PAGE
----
From Mahisara, he travelled to Kanci, where his friend, Sara Yogi was born. Kanci is known as Satyavrata Kshetra and the presiding Deity of that place is Lord Varadaraja, who lies on Ananta Sesha. TirumaIishai lived there peacefully for 700 years. In the meantime, he was joined by Kani Kannar (the son of the old shudra couple)who engaged himself in serving him. Under the tutalage of TirumaIishai, Kani Kannar became a great poet and composed many beautiful poems describing the Lord.
An old woman of Kanci also came and decided that she would end her days by rendering menial service to TirumaIishai AIvar . She would sweep the place where he lived, decorate the floors with artistic designs, clean the cooking utensils etc. One day, as the saint came out of his meditation, he saw the old woman sweeping the floor and told her that because of her selfless service to him, he would give whatever boon she wanted. Hearing this she was overjoyed and immeadiatly asked him to remove her old age and bless her with youth. Just by his glance, she suddenly found herself with a beautiful body that resembled one of the denizens of the heavenly planets. Just at that time, the king of the Tonda Province, Pallava Raya, was riding past on his horse and happened to spot her.He was at once struck with her beauty and begged her to become his wife. She consented and he carried her off to the royal palace.
Pallava Raya found great happiness in his new wife's company, but as the years rolled by he noticed one very odd thing. His wife never seemed to age. The king was struck by this and enquired from his queen, " How is it that you seem to have eternal youth?"
"It is by the blessings of the great devotee Tirumaishai," the queen replied, "But you can also be blessed with the same boon. Do you know the poet Kani Kannar? He comes every day to beg alms at the palace. You should try to please him because he is the disciple and friend of TirumaIishai. If you please him, I'm sure the saint will bless you also with eternal youth."
That day, Pallava Raya anxiously waited for Kani Kannar. Finally when he arrived, the king ran out to the gate to meet him. "My dear Kani Kannar, I am very eager to meet your illustrious guru TirumaIishai. Be kind enough to request him to come to my palace at once."
"Impossible!"came the reply from Kani Kannar, "My master does not enter any man's house, even if that man is a king like you."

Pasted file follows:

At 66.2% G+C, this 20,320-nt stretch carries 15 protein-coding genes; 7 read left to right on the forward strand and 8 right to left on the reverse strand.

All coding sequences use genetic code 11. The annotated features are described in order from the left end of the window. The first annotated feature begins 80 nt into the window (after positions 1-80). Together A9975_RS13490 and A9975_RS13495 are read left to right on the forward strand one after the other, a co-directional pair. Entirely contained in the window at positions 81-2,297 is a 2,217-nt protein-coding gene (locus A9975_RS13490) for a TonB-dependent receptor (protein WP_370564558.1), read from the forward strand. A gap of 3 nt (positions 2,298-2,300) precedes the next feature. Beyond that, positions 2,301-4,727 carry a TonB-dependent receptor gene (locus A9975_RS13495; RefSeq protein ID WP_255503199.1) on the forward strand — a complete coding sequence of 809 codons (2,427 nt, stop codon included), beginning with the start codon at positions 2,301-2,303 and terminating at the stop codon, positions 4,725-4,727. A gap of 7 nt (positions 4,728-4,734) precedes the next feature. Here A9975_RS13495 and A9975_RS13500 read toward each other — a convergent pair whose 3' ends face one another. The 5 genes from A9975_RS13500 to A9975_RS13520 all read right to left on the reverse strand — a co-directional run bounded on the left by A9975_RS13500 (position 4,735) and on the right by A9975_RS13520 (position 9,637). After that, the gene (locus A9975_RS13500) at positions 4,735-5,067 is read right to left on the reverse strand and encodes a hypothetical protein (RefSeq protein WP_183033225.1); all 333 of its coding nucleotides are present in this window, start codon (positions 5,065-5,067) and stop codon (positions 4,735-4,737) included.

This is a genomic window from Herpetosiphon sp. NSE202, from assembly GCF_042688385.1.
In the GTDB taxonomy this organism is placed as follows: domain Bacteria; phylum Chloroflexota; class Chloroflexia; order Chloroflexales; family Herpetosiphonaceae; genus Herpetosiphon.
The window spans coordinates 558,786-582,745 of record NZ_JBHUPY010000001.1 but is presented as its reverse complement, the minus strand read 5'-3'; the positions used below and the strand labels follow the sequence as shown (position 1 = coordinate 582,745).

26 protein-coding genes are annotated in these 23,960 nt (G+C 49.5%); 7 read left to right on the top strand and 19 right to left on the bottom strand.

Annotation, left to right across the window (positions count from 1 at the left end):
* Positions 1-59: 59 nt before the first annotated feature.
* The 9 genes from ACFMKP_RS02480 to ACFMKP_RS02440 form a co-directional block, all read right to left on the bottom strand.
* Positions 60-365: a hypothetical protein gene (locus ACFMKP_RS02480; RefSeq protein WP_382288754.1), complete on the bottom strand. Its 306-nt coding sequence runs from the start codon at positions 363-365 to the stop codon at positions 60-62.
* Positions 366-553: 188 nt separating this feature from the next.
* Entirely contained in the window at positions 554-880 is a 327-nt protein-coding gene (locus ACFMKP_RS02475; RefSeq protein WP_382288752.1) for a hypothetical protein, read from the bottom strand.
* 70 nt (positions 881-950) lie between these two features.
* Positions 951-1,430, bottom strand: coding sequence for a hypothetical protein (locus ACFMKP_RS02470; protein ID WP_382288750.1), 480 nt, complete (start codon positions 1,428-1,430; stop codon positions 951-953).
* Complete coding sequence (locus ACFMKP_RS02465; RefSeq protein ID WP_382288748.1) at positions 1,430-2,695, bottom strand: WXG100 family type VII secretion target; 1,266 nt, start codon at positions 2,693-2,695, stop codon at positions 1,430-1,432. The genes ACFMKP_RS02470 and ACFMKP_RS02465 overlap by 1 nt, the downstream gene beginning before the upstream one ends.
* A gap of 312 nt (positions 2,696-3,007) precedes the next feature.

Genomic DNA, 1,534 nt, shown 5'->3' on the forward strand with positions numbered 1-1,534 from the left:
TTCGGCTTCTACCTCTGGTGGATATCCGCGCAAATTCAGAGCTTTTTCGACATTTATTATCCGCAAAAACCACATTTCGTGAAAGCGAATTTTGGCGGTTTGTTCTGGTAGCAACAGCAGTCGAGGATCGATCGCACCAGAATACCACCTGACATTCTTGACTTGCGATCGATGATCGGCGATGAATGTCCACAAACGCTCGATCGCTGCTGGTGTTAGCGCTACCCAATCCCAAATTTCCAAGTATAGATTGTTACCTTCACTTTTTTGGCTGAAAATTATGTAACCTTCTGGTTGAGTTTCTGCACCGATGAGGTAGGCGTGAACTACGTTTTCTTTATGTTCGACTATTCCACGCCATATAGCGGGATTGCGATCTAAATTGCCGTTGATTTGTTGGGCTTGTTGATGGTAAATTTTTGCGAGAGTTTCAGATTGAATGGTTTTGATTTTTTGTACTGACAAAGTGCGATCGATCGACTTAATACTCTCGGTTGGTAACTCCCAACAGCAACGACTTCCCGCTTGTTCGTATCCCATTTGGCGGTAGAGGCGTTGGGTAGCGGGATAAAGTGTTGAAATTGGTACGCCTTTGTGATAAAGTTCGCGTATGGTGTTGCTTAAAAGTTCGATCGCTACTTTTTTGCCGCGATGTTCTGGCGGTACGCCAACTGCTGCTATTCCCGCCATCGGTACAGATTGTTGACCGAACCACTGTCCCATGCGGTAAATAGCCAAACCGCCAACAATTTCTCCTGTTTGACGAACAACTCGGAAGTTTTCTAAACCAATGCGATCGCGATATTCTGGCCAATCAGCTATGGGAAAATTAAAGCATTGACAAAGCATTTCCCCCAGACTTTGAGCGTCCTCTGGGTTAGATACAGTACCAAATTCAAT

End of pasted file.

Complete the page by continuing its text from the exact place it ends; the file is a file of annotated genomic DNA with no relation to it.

Pallava Raya was not used to being refused by anybody. Upon hearing these words he became infuriated. "Very well, that may be. However you're a beggar at my door and I am your king, so sing a poem praising my royal qualities."
Kani Kannar, however, sang a different song -
"O never will my tongue stoop so low to sing mundane praise
For it is only blessed when singing of the Lord.
Not for mortal flattery was this mouth made
Nor can I bribe my mind for any human use."
The King, however, would not let the poet go so easily and again he insisted that Kani Kannar should sing his glories. This time Kani Kannar sang -
"Who owns a lover's praise, except the True Beloved,
He that drowns one in His Supreme Grace.
That beloved, whose Deity sits and sometimes stands,
And also sleeps - all present in Kanci’s groves."
This was too much for Pallava Raya. "What!" He screamed."Even after ordering you twice to sing my glories, you dare to sing like this? You are hereby banished from my kingdom. Get out!" And turning on his heel, he stormed back into the palace.
Kani Kannar sped back to his spiritual master, fell at his feet and related all that had happened. TirumaIishai sighed, "Well, if you leave, how can I stay? And if I leave, will our Lord remain behind? And if He leaves, how can the demigods remain without Him? I will go to the temple of Varadaraja, wake Him up and bring Him with Me."
TirumaIishai walked to the temple and standing before the Deity of Varadaraja, he sang -
"Please hear O beautiful Lord of Kanci,